Common varieties include comet goldfish, feeder goldfish, and the shubunkin. These types have the same streamlined body as their wild ancestors. Fancy goldfish include the black moor, oranda, ryukin, lionhead, and other varieties that have been bred for shapes like bulbous eyes or chunky backs.

goldfishes isolated in white background

Both kinds of goldfish are easy to care for, need the same water quality, and eat the same kinds of food. But fancy goldfish tend to be a little more sensitive to sudden shifts in temperature because they have been bred in tanks for decades. Their body plan is maximized for side viewing, as is common in aquariums.

Common goldfish do much better outdoors, where temperatures can change suddenly, and overwinter in ponds easily. They are also bred for being most pleasing when viewed from above (just like koi), as you’d expect for a pond!

Fancy goldfish are a little less disease resistant as well because they have been inbred to a high degree. Their genetic variation is less than that of common goldfish, which are more resistant to diseases. Still, it isn’t difficult to cure an illness your fancy goldfish develops with modern fish medications!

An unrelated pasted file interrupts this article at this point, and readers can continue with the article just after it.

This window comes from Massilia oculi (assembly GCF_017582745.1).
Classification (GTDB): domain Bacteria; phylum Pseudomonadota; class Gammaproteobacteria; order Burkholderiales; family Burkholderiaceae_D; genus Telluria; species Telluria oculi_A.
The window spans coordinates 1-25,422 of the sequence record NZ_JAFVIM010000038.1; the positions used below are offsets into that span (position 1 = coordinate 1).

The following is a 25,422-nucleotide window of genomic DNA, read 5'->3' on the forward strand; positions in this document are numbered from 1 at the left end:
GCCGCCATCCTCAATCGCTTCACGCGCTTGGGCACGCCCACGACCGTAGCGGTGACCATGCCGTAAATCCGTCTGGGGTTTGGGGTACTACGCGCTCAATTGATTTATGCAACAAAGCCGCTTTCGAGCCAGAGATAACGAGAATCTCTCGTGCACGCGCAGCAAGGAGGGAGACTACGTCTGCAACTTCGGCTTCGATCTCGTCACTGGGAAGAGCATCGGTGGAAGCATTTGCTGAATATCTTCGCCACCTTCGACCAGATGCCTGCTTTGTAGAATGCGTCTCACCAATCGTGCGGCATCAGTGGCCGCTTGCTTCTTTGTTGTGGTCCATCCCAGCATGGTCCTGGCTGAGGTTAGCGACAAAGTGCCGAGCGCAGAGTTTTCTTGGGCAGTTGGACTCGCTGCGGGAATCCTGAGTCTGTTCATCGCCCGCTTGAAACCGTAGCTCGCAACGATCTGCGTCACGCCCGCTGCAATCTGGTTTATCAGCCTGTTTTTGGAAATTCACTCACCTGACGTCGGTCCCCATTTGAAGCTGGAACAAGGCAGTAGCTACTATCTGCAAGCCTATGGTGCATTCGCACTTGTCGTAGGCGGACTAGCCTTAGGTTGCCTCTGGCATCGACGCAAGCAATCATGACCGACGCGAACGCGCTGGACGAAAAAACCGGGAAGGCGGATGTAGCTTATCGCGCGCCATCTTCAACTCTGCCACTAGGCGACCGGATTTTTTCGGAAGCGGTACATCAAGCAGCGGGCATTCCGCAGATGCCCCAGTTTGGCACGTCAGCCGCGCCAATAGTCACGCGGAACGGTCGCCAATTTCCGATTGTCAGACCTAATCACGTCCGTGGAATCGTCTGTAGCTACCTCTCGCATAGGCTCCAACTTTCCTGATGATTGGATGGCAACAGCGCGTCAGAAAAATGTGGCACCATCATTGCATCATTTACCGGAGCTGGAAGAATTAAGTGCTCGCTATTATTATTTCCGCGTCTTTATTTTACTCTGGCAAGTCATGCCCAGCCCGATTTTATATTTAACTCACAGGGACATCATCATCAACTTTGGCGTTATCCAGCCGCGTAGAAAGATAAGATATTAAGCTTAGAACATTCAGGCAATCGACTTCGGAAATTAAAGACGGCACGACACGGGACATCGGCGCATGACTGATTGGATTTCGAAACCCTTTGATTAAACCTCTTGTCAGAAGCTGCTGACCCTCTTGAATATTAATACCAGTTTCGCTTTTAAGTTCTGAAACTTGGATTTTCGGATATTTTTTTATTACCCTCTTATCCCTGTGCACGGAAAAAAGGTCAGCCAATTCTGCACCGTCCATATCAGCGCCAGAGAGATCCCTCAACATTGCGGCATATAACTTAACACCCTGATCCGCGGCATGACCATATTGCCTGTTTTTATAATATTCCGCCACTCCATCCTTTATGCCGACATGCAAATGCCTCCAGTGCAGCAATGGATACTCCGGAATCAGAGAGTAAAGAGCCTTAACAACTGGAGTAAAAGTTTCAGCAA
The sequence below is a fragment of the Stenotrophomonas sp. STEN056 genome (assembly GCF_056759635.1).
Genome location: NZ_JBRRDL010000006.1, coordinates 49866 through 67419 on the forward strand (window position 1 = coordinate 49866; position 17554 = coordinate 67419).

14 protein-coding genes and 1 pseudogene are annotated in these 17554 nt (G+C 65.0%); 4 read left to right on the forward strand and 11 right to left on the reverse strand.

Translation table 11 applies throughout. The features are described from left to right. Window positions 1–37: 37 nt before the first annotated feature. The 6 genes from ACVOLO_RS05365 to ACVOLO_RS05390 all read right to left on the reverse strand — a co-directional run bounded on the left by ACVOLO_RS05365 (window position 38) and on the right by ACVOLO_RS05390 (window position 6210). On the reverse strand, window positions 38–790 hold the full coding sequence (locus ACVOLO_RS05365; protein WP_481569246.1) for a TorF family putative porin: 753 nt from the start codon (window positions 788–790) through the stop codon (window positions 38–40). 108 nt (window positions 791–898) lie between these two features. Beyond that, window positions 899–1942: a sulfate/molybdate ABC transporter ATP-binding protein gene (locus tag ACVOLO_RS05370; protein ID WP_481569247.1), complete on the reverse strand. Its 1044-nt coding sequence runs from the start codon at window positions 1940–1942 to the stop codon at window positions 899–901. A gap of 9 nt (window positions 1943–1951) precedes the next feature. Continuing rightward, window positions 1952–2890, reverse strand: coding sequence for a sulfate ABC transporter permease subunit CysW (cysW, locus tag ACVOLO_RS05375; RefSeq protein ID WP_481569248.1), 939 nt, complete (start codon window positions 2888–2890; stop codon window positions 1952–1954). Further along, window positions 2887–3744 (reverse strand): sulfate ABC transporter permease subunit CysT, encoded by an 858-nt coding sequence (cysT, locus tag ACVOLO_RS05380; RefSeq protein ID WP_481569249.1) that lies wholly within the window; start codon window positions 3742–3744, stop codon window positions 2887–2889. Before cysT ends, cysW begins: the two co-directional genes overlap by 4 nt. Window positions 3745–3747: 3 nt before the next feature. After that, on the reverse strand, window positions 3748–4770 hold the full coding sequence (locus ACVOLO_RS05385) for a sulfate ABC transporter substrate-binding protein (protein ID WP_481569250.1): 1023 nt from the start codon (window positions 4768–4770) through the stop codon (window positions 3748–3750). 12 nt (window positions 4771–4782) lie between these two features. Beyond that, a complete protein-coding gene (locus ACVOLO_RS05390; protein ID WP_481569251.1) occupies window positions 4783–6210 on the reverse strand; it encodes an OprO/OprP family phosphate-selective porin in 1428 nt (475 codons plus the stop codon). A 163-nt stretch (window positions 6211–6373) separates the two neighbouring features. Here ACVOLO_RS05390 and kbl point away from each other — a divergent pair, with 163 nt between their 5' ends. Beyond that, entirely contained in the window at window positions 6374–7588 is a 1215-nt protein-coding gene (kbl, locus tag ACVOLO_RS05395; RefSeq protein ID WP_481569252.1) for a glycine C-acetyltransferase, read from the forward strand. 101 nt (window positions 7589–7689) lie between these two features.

Other than that, both types are hardy and long-lived, so you should choose the goldfish type you will most enjoy seeing in your aquarium!

Does My Goldfish Need a Friend?

Goldfish aren’t really social fish. They will root around in the gravel and swim together on occasion. But more often, they are trying to get at a food source that another fish appears to have found. Goldfish usually take an interest in each other only when it is time to spawn.

So feel free to keep goldfish together if you want extra color and have a spacious enough tank! But goldfish aren’t especially social fish and don’t get lonely even if you keep your pet alone. It’s best to provide 10 gallons of space per adult goldfish, with a minimum of a 20-gallon tank for a fully grown fish.

funny goldfish head in aquarium

No bowls! Remember, a healthy adult goldfish can be anywhere from 6 to 12 inches long, and they create a fair amount of waste. With their lack of proper circulation, filtration, and space, Goldfish bowls are out of the question!